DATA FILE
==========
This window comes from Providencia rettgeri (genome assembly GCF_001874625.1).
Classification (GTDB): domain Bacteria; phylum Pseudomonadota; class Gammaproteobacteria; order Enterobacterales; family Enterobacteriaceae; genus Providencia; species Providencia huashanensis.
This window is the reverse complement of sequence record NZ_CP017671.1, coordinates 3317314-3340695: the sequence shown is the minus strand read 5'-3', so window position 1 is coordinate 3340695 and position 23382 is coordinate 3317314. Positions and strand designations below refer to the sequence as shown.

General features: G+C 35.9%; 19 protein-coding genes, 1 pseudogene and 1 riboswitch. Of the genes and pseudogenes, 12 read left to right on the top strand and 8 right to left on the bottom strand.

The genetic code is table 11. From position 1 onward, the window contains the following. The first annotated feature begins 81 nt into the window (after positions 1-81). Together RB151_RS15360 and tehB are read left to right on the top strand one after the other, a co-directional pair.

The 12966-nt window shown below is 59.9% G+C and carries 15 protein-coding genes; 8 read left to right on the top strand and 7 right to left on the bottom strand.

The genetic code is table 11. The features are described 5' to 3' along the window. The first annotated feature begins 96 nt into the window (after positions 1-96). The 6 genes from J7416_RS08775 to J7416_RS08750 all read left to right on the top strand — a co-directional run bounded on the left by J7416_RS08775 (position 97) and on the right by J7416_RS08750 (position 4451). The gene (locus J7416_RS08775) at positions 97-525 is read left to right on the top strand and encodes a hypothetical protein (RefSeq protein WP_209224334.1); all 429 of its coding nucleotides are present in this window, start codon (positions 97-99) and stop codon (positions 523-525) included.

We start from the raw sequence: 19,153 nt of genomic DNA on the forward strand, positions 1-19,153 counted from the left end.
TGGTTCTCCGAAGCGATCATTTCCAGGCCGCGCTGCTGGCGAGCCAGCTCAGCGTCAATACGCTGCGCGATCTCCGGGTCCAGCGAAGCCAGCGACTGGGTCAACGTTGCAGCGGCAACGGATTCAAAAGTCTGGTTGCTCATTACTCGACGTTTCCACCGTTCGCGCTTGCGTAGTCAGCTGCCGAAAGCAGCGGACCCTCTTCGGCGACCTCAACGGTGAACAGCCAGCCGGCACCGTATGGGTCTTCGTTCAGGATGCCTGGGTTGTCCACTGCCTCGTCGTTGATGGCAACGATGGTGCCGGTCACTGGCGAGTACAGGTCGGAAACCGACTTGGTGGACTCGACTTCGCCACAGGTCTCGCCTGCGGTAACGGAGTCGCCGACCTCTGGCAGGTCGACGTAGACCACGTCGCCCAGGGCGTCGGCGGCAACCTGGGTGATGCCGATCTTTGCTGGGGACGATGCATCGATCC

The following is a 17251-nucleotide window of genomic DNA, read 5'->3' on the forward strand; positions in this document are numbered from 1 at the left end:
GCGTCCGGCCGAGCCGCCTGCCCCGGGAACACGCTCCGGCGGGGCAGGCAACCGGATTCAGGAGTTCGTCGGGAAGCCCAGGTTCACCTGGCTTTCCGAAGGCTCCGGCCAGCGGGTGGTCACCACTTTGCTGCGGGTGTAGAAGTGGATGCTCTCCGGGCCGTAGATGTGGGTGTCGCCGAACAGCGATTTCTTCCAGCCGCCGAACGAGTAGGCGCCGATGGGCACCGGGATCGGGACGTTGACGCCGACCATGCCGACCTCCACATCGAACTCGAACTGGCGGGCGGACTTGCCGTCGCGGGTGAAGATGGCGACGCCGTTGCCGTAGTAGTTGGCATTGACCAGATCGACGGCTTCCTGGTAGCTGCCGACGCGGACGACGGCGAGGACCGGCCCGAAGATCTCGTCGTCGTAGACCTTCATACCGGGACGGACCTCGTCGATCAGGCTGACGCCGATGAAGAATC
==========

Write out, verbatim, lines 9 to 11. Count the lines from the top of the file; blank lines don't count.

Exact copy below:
TGGTTCTCCGAAGCGATCATTTCCAGGCCGCGCTGCTGGCGAGCCAGCTCAGCGTCAATACGCTGCGCGATCTCCGGGTCCAGCGAAGCCAGCGACTGGGTCAACGTTGCAGCGGCAACGGATTCAAAAGTCTGGTTGCTCATTACTCGACGTTTCCACCGTTCGCGCTTGCGTAGTCAGCTGCCGAAAGCAGCGGACCCTCTTCGGCGACCTCAACGGTGAACAGCCAGCCGGCACCGTATGGGTCTTCGTTCAGGATGCCTGGGTTGTCCACTGCCTCGTCGTTGATGGCAACGATGGTGCCGGTCACTGGCGAGTACAGGTCGGAAACCGACTTGGTGGACTCGACTTCGCCACAGGTCTCGCCTGCGGTAACGGAGTCGCCGACCTCTGGCAGGTCGACGTAGACCACGTCGCCCAGGGCGTCGGCGGCAACCTGGGTGATGCCGATCTTTGCTGGGGACGATGCATCGATCC

The following is a 17251-nucleotide window of genomic DNA, read 5'->3' on the forward strand; positions in this document are numbered from 1 at the left end:
GCGTCCGGCCGAGCCGCCTGCCCCGGGAACACGCTCCGGCGGGGCAGGCAACCGGATTCAGGAGTTCGTCGGGAAGCCCAGGTTCACCTGGCTTTCCGAAGGCTCCGGCCAGCGGGTGGTCACCACTTTGCTGCGGGTGTAGAAGTGGATGCTCTCCGGGCCGTAGATGTGGGTGTCGCCGAACAGCGATTTCTTCCAGCCGCCGAACGAGTAGGCGCCGATGGGCACCGGGATCGGGACGTTGACGCCGACCATGCCGACCTCCACATCGAACTCGAACTGGCGGGCGGACTTGCCGTCGCGGGTGAAGATGGCGACGCCGTTGCCGTAGTAGTTGGCATTGACCAGATCGACGGCTTCCTGGTAGCTGCCGACGCGGACGACGGCGAGGACCGGCCCGAAGATCTCGTCGTCGTAGACCTTCATACCGGGACGGACCTCGTCGATCAGGCTGACGCCGATGAAGAATC